Category Archives: Worl Refugee Day

2018 World Refugee Day commemorated in Cameroon

The 2018 commemoration of the World Refugee Day in Cameroon took place at a time when the dire crisis in the Central African Republic continues to trigger massive forced displacement, increasing pressure on resources and living conditions in Eastern region of Cameroon. According to OCHA, CAR remains the country with the highest humanitarian needs per capita, with 50 per cent of the population having to rely on humanitarian assistance to survive, while 25 per cent is displaced either internally or in a neighbouring country.

Northern Nigeria’s conflict with Boko Haram spilled over to the Lake Chad Basin region, where Nigerian refugees are hosted since 2014, causing large scale forced displacement and an unprecedented humanitarian emergency in Cameroon, Chad and Niger.

The event in Yaounde took place in 2 phases:

  1. Official ceremony

A Commemorative event for the 2018 World Refugee Day organized by the UNHCR in collaboration with the Ministry of External Relations, (MINREX) took place at the Refugees Community Centre in Yaounde on Wednesday 20 June 2018.

The President of the “Collectif de Yaounde” expressed her gratitude to the Cameroon government for the legendary hospitality and support given to Refugees, while UNHCR was also appreciated for the strong and sustained assistance they continue to give them.

The Secretary at the Permanent Technique Secretariat for Refugees representing the Minister of External Relations, outlined measures taken by Government to tackle refugees’ request, emphasizing that Refugees are actors of development, and promised more assistance to refugees. Suffice to add that Cameroon is the 13th refugee receiving country in the world and 7th in Africa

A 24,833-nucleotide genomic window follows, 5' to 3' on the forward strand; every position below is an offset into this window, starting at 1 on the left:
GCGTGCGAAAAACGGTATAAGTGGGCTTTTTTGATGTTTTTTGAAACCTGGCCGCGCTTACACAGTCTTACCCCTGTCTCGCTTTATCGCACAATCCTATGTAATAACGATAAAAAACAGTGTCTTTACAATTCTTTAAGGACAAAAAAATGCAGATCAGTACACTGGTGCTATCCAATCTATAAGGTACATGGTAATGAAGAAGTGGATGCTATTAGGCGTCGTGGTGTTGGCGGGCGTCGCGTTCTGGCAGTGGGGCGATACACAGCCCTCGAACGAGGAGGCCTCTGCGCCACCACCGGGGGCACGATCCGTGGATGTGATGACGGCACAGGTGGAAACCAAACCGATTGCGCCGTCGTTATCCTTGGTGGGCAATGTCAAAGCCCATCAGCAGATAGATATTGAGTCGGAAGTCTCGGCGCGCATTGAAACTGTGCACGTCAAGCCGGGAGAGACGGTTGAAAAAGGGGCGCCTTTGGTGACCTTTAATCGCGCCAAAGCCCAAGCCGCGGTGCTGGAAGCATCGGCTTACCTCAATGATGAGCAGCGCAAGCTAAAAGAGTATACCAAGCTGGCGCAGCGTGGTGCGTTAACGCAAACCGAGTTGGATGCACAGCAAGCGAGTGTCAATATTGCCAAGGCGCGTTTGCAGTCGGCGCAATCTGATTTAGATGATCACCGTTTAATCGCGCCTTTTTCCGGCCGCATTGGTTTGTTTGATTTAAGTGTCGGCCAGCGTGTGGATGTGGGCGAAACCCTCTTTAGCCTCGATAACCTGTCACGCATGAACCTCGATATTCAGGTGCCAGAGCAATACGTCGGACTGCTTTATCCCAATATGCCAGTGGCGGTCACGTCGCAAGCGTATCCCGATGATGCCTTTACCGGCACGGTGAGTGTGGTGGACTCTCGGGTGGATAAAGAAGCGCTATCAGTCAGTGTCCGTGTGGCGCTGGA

Mrs. Roseline Okoro, UNHCR; deputy Resident Representative read the message of the UN High Commissioner for Refugee at the ceremony, in which increased solidarity to Refugees was promised.

These speeches were interspersed by folkloric dances exhibited by the different Refugee communities such as Rwanda, Chad, etc.

 

  1. Panel discussion on the: “Rights and duties of Refugees in Cameroun”

Panelists included students from the Institute of International Relations of Cameroon-IRIC, Secretary of the permanent Technique Secretariat for Refugees at MINREX and UNHCR.

Remy; student of IRIC explained the genesis and the context on the World Refugee Day, relating it to the 1959 Geneva conference.

Miss Ngah Gaëlle, equally of IRIC stressed the Right of Refugees in Cameroon, as spelt out in the Geneva Convention. She thus stated that refugees in Cameroon have all the rights, as human beings, to include; housing, traffic, social assistance, freedom of religion, etc.M. Keppi Eric harped on the duties of Refugees in Cameroon, reminding them that all refugees in Cameroon must obey the laws of the country as highlighted in article 12 of the 2005 law governing the rights and duties of refugees in Cameroon.

UNIC Yaoundé prepared information kits comprised of the UNSG message, UNGA A/RES/55/76 12 February 2001 which proclaimed 20 June as World Refugee Day, background documents on the genesis of the day and various distinctive definitions on terms such as refugees, Asylum seekers, internally displaced persons, Stateless Persons, and returnees. This was distributed to the over 150 participants at the event.